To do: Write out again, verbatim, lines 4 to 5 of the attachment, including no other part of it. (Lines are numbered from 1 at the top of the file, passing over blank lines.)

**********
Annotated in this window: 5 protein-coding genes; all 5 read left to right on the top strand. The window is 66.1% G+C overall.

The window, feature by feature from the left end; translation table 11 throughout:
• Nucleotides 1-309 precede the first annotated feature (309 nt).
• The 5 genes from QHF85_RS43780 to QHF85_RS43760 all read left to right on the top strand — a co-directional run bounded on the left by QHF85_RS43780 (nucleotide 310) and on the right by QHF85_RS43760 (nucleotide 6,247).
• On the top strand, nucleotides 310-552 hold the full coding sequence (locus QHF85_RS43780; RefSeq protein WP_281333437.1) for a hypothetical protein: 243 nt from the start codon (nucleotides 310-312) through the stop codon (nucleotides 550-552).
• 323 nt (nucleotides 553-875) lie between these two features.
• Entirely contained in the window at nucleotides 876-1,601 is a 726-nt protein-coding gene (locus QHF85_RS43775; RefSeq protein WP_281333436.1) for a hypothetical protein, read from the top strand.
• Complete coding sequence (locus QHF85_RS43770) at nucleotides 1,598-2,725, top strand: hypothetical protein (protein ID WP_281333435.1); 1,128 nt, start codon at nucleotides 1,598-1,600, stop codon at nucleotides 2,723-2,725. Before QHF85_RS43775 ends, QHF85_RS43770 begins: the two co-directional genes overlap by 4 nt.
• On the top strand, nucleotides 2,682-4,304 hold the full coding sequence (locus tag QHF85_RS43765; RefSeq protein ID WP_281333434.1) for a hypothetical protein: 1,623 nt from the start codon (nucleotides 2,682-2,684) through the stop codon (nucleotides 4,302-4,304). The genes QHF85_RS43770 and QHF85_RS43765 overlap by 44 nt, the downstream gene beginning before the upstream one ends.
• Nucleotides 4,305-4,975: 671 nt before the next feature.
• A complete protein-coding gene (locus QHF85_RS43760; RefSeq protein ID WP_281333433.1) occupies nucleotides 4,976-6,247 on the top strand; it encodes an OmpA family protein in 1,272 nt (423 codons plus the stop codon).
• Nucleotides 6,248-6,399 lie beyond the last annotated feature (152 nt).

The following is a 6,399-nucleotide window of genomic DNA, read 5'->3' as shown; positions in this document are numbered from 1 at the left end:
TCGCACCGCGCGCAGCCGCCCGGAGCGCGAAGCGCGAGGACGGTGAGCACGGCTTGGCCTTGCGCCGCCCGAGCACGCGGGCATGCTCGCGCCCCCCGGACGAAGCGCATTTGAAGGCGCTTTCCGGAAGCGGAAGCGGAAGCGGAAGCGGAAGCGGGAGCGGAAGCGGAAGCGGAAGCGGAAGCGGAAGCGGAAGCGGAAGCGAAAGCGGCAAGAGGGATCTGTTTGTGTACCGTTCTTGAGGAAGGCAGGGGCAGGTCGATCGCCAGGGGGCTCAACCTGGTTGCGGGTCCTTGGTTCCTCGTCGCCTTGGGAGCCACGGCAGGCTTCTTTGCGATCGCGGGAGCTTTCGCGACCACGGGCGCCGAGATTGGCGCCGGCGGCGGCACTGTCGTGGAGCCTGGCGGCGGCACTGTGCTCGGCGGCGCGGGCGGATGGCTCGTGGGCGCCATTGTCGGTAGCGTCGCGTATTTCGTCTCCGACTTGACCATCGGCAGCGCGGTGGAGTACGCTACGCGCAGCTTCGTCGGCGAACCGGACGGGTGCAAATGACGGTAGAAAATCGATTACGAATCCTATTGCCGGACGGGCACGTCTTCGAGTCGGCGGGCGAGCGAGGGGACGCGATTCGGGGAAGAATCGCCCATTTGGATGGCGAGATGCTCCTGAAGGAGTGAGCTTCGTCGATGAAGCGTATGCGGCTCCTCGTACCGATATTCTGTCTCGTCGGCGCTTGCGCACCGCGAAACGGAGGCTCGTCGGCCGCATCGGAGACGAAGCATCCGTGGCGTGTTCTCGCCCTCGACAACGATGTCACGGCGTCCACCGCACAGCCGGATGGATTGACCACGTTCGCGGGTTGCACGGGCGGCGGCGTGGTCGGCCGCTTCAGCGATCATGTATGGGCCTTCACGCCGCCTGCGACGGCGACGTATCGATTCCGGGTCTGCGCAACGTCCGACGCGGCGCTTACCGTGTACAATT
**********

• The 5 genes from QHF85_RS43780 to QHF85_RS43760 all read left to right on the top strand — a co-directional run bounded on the left by QHF85_RS43780 (nucleotide 310) and on the right by QHF85_RS43760 (nucleotide 6,247).
• On the top strand, nucleotides 310-552 hold the full coding sequence (locus QHF85_RS43780; RefSeq protein WP_281333437.1) for a hypothetical protein: 243 nt from the start codon (nucleotides 310-312) through the stop codon (nucleotides 550-552).